Usus.—Use. One of the civil law personal servitudes, which conferred upon the person entitled to it the right to use the subject, but to use it merely. He had the nudus usus, the bare use; and while he enjoyed any advantages which the use conferred, he could not avail himself of anything which the subject produced. Thus where the subject over which the right was given was a dwelling-house, the usuarius was only entitled to use it personally, and could not, like a usufructuarius, gain profit to himself by letting it to another. But where the subject was one of which the bare use would be of no benefit to the usuarius, the rigour of this principle was somewhat abated, and he was allowed to gather and enjoy certain of its fruits, but that only to a limited extent. He might take, for example, such fruits as were necessary for the subsistence of himself and family; if the subject of the servitude was a flock of cattle, he might take a moderate quantity of the milk, &c. The usuarius was the person entitled to the right of usus.
lated for usurious interest by adding it to the principal sum, and thus making it appear as a part of the original loan.
Usura velata.—Covert usury; as where a creditor stipu USUS 614 USUSFRUCTUS
Usura manifesto.—Direct or manifest usury. A creditor was guilty of this when he stipulated for a higher than the legal rate of interest, or even when he took interest before it was due, although no higher than the legal rate, as, for example, when he accepted a year's interest before the year had expired. The punishment of usury was declared, by the Act 1597, c. 251, to be escheat of moveables, the annulling of the usurious contract, and forfeiture of the principal sum lent and interest due upon it to the Crown or its donatory. All the usury laws have now been repealed. See Ubi liberal, &c.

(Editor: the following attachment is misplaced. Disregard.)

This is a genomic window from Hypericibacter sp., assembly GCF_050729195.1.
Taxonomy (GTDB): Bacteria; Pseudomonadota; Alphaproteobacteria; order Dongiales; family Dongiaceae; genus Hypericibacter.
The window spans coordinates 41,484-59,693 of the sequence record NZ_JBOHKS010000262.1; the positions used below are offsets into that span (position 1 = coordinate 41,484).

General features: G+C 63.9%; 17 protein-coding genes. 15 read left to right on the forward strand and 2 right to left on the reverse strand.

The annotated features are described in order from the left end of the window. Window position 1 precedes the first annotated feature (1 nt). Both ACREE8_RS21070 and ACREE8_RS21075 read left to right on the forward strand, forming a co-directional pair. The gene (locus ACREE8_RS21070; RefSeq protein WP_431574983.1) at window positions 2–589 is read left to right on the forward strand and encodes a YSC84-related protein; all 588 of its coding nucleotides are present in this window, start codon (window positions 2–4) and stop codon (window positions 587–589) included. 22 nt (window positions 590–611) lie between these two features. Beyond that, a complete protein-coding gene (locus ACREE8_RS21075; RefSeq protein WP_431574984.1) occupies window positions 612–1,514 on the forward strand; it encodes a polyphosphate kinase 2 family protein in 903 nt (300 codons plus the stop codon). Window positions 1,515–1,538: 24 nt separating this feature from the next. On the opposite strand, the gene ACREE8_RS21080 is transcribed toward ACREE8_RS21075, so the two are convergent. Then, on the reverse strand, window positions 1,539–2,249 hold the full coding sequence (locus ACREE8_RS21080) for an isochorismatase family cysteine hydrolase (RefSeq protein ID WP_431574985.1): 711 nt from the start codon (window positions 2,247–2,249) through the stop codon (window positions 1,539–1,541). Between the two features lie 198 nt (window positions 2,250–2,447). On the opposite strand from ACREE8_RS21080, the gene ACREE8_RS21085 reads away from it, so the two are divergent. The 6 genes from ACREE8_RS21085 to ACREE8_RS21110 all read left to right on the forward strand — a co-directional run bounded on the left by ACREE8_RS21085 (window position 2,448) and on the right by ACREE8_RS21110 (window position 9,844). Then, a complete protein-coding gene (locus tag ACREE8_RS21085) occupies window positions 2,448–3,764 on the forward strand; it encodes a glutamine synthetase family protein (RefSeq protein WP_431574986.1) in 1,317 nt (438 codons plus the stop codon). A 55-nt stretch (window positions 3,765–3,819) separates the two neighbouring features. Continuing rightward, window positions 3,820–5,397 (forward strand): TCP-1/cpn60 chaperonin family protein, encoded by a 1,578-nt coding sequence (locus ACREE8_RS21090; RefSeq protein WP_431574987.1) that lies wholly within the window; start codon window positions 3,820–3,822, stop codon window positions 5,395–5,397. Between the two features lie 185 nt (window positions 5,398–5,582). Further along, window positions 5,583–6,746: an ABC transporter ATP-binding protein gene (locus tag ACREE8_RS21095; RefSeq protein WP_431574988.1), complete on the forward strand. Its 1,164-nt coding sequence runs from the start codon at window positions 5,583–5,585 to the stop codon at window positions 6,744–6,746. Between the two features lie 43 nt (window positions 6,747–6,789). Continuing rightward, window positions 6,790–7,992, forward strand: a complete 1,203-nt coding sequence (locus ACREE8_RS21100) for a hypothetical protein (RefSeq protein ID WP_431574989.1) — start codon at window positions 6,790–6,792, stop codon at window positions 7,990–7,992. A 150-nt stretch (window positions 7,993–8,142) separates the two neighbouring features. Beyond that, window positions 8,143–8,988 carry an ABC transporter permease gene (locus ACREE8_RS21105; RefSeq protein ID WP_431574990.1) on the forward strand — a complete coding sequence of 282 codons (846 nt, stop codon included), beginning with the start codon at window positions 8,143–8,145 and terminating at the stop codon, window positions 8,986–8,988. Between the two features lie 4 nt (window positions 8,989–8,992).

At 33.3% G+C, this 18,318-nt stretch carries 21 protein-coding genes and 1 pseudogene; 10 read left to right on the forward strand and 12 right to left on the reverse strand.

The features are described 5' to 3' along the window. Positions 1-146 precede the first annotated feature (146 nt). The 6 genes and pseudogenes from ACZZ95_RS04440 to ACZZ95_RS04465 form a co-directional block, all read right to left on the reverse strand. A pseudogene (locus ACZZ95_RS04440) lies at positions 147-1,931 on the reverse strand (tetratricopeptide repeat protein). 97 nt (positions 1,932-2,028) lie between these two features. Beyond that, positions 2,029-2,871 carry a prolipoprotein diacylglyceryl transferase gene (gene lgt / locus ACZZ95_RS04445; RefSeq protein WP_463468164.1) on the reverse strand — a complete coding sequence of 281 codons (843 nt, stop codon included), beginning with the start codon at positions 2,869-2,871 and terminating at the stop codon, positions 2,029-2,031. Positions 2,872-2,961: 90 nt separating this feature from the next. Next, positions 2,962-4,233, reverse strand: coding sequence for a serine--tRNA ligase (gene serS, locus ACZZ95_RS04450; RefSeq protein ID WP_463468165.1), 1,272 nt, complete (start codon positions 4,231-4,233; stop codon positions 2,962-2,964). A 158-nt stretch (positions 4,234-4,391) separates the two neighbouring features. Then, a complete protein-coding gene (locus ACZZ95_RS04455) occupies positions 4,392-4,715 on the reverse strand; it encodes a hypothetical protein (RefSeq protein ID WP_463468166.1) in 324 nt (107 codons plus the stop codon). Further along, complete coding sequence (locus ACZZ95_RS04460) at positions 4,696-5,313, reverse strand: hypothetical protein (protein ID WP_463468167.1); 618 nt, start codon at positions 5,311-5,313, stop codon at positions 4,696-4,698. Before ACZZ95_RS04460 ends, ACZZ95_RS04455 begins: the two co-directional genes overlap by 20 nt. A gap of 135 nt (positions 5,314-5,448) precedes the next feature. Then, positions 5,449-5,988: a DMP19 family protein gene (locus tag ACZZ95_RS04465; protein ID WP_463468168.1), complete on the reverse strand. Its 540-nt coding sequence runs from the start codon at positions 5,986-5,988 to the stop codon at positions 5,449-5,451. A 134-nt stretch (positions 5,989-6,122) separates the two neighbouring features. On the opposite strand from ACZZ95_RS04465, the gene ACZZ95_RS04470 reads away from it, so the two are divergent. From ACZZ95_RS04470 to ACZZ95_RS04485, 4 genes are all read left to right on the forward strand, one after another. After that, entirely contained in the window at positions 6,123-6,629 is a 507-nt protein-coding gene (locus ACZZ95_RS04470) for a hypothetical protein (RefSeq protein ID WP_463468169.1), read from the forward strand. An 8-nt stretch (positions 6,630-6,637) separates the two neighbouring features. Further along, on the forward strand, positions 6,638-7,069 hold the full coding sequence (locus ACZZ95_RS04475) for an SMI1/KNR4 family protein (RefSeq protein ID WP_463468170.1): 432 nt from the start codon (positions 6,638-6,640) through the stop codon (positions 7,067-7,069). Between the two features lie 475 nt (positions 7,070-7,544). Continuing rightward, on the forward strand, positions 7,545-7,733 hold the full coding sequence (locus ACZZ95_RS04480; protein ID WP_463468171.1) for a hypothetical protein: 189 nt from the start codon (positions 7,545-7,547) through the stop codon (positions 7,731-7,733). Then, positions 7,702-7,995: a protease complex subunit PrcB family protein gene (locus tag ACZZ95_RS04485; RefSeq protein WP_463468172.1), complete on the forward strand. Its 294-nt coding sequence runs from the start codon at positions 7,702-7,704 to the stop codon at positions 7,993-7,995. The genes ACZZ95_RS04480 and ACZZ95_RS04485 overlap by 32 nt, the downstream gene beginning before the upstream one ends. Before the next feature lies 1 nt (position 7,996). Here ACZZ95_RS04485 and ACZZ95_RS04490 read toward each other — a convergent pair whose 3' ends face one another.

Usucapio constituta est ut aliquis litium finis esset— Usucapion was instituted that there might be an end of lawsuits; the right of property conferred by lengthened possession was introduced, or made law, in order that after a certain term no question should be possible concerning the ownership of the property. See Usucapio.
Usucapio.—Usucapion ; or the acquisition of property by lengthened possession, a right under the civil law similar to that conferred by the positive prescription of our law. To found this right, it was necessary, according to the older law, that the party acquiring it should have been in the bona fide and unchallenged possession of the subject for one year if it was a moveable, or two years if immoveable, and situated in Italy ; the dominium of immoveables, situated in the provinces, could not be acquired by usucapion at all. But this was somewhat altered by Justinian, who enacted that, to acquire moveables by usucapion three years' possession should be necessary; and that immoveables, wherever situated (for he abolished the distinction previously existing between immoveables situated in Italy and in the provinces), should be acquired by " possession of long time ; " that is, possession for ten years (inter prcesentes) where the person acquiring and the person challenging his right resided in the same province, or for twenty years (inter absentes) where they resided in different provinces. See Prcescriptio longi, &c.
according to present practice, without confirmation; it is enough if he produces his confirmation before extract.
Usque ad sententiam.—Until the pronouncing of judgment. " Though an executor cannot, in the general case, sue the debtors of the deceased till he be confirmed, because it is the confirmation which gives him the jus exigendi ; yet executors who are unwilling to be at the charge of confirming doubtful debts may even, before confirmation, sue for payment, if they obtain a licence from the Commissary for that purpose. These licences are never granted till he who applies for them has obtained a decree decerning himself executor. They are intended merely to save expense, where there is danger of getting nothing by the confirmation ; and for that reason they do not include a power to the pursuer to insist for a decree against the debtor ; they are only granted usque ad sententiam." (Ersk. B. 3, T. 9, § 39.) Such a procedure as that here detailed, of suing upon the licence of the Commissary before confirmation, is now unknown in practice. An executor may sue the debtor of the executry estate USUCAPIO 613 USURA